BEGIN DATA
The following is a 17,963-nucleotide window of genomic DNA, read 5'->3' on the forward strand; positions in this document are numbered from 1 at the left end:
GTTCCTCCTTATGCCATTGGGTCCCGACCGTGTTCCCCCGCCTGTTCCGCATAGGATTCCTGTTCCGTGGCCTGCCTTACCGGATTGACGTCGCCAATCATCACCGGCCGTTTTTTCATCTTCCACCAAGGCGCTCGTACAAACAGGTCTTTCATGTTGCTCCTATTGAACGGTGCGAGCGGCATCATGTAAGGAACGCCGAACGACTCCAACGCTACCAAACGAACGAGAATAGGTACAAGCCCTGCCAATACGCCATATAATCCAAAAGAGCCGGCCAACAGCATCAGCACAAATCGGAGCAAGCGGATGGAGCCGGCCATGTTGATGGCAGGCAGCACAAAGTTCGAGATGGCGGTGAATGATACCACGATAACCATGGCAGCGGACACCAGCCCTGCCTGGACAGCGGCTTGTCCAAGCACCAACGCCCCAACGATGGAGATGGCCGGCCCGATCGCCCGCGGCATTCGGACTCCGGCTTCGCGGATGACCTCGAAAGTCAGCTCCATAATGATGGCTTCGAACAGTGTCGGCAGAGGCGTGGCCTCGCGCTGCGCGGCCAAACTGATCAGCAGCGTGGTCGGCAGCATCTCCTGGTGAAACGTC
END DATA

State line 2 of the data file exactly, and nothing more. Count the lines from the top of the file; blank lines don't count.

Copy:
GTTCCTCCTTATGCCATTGGGTCCCGACCGTGTTCCCCCGCCTGTTCCGCATAGGATTCCTGTTCCGTGGCCTGCCTTACCGGATTGACGTCGCCAATCATCACCGGCCGTTTTTTCATCTTCCACCAAGGCGCTCGTACAAACAGGTCTTTCATGTTGCTCCTATTGAACGGTGCGAGCGGCATCATGTAAGGAACGCCGAACGACTCCAACGCTACCAAACGAACGAGAATAGGTACAAGCCCTGCCAATACGCCATATAATCCAAAAGAGCCGGCCAACAGCATCAGCACAAATCGGAGCAAGCGGATGGAGCCGGCCATGTTGATGGCAGGCAGCACAAAGTTCGAGATGGCGGTGAATGATACCACGATAACCATGGCAGCGGACACCAGCCCTGCCTGGACAGCGGCTTGTCCAAGCACCAACGCCCCAACGATGGAGATGGCCGGCCCGATCGCCCGCGGCATTCGGACTCCGGCTTCGCGGATGACCTCGAAAGTCAGCTCCATAATGATGGCTTCGAACAGTGTCGGCAGAGGCGTGGCCTCGCGCTGCGCGGCCAAACTGATCAGCAGCGTGGTCGGCAGCATCTCCTGGTGAAACGTC